Technology is nowadays all around us. Every day we interact with technology without a blink of an eye, since it has come so natural that we are taking it for granted.

What are the major impacts of technology in sports?

Technology is basically changing our way of life, and just like our daily routine, these innovations are having an effect on the sporting world as well.

Not just in the form of services people use on a daily basis like the best sportsbooks, or news being found on popular websites, but the actual events themselves.

Technological advancements in the sporting field have altered the way that everyone approaches their discipline; be it in training, on the field or off of it.

Taking the most dominant example in today’s football, VAR, or Video Assistant Referee, is revolutionising the sport in an incredible manner.

Whenever a dubious decision is called, instead of falling back to the chance of human error, a team of referees will analyse any given episode with different angles and incredible care, to be sure that the on-field officer has made the right call.

Upon realising the chance of an incorrect call, the VAR team will inform the official who will then have the chance to check the episode replays and make a more accurate decision with more information.

Such VAR episodes have ranged from changing a yellow card to a red, to even reverting a goal at one end to award a penalty to the other.

Another example of technology in sports as football, albeit not as drastic as VAR, is Goal Line technology, which was introduced quite a few years ago.

Football fans in Europe will definitely remember the goal unawarded to Frank Lampard against Germany in the World Cup 2010 Finals, where the ball had clearly crossed the goal line but none of the officials saw it.

That incident spurned the research which ended up with the implementation of this technology, which basically works like this: whenever the ball crosses the goal line, a watch being worn by the match official will vibrate, indicating the ball has effectively crossed the line.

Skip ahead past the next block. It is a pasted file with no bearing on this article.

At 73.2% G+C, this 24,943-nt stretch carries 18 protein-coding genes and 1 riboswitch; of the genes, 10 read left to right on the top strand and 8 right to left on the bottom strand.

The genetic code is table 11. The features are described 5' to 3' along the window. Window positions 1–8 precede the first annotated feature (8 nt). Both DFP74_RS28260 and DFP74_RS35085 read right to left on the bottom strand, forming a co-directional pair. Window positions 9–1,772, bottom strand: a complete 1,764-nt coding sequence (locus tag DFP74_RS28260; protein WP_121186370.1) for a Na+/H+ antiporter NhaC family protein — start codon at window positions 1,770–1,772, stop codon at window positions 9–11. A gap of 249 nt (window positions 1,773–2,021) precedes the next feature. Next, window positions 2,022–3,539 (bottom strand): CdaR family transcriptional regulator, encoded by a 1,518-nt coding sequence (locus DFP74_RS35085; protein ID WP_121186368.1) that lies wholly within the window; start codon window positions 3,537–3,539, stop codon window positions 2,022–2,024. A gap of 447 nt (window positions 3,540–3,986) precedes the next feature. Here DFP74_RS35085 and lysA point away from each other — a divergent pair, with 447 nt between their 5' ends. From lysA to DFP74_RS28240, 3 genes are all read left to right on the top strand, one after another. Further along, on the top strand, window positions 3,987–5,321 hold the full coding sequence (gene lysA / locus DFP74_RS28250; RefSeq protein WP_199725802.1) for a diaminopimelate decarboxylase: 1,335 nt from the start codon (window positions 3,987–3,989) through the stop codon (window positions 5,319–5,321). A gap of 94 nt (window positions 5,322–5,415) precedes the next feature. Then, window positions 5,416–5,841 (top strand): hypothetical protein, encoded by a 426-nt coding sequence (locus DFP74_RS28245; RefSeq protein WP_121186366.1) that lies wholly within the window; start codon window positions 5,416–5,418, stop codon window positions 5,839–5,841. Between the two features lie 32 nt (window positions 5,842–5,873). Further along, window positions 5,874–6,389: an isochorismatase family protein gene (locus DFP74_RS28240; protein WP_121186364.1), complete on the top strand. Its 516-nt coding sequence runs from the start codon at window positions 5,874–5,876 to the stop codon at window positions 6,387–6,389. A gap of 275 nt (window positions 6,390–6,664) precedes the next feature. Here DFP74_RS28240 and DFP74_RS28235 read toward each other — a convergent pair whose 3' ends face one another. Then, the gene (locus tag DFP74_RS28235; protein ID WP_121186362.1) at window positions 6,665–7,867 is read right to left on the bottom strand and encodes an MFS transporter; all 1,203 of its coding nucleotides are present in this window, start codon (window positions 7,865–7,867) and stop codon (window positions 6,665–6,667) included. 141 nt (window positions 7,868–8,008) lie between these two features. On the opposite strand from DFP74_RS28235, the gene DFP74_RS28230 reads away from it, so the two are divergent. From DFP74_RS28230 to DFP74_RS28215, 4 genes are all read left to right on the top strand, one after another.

Such a feature has helped immeasurably in the games since the advent of this technology, as it will determine once and for all if a goal is to be awarded or not.

Moving away from football, examples of technology in sports can be found even in combat sports like Mixed Martial Arts, UFC primarily. The UFC have a replay system, which although very rarely used, is in place and set up at every event.

The replay system is basically used to determine if a fighter should be DQ’d based on what had just happened in the fight. Disqualification incidents are few and far between in the UFC, but there is always a chance for them to happen, like the infamous only loss on Jon Jones’ record or the Chris Weidman vs Gegard Mousasi knee incident in 2010.

The instant replay is deemed to be a fight-ending sequence, meaning once this is consulted, the match is definitely stopped and the result will be decided once the video is consulted.

Tennis has been working together with technology for a lot of years now, with the implementation of smart courts which display on a screen where the ball has touched before going out.

With a ball so tiny and at the speeds you normally see it going about, it is a no brainer how much technology is needed.

This is why it was implemented as soon as it did, as I honestly cannot recall professional tournaments conducted in any other way.

We are talking about the effects of technology in sports itself, but we are leaving out the effect technology has on athletes before they step onto the field.

Analytical data such as heartbeat monitoring and other physical data has become incredibly important in the valuation of an athlete’s conditioning and physical wellbeing.

Some sporting federations even conduct regular tests to keep their data as updated as possible to ensure they know any measures they may need to take in regards to their athletes.

It is safe to say that technology not only affects sports but has completely revolutionised the way in which many if not all events are conducted.

One cannot leave the human element out of sports obviously since it is human athletes who are competing, but nowadays one cannot either deny the importance or efficiency which technology brings to sports.

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